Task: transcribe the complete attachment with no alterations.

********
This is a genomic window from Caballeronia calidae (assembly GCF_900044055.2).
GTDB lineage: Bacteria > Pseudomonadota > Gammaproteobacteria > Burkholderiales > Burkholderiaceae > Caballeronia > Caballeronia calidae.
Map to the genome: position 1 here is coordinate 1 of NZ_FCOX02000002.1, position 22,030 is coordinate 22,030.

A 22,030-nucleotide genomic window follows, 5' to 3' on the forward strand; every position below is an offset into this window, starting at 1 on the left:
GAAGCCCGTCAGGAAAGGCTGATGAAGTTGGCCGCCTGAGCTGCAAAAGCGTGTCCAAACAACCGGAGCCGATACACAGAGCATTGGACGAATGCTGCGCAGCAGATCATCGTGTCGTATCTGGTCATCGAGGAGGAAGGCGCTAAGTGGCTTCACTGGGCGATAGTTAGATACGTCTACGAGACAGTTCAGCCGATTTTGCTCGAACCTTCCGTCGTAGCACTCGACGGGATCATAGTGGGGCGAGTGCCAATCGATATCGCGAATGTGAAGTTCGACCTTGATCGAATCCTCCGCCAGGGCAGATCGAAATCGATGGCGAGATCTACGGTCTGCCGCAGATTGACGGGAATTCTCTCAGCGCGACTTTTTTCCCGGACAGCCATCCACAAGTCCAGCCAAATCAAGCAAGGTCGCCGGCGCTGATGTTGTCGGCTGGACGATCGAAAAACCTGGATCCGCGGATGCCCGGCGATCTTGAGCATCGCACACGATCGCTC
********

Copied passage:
This is a genomic window from Caballeronia calidae (assembly GCF_900044055.2).
GTDB lineage: Bacteria > Pseudomonadota > Gammaproteobacteria > Burkholderiales > Burkholderiaceae > Caballeronia > Caballeronia calidae.
Map to the genome: position 1 here is coordinate 1 of NZ_FCOX02000002.1, position 22,030 is coordinate 22,030.

A 22,030-nucleotide genomic window follows, 5' to 3' on the forward strand; every position below is an offset into this window, starting at 1 on the left:
GAAGCCCGTCAGGAAAGGCTGATGAAGTTGGCCGCCTGAGCTGCAAAAGCGTGTCCAAACAACCGGAGCCGATACACAGAGCATTGGACGAATGCTGCGCAGCAGATCATCGTGTCGTATCTGGTCATCGAGGAGGAAGGCGCTAAGTGGCTTCACTGGGCGATAGTTAGATACGTCTACGAGACAGTTCAGCCGATTTTGCTCGAACCTTCCGTCGTAGCACTCGACGGGATCATAGTGGGGCGAGTGCCAATCGATATCGCGAATGTGAAGTTCGACCTTGATCGAATCCTCCGCCAGGGCAGATCGAAATCGATGGCGAGATCTACGGTCTGCCGCAGATTGACGGGAATTCTCTCAGCGCGACTTTTTTCCCGGACAGCCATCCACAAGTCCAGCCAAATCAAGCAAGGTCGCCGGCGCTGATGTTGTCGGCTGGACGATCGAAAAACCTGGATCCGCGGATGCCCGGCGATCTTGAGCATCGCACACGATCGCTC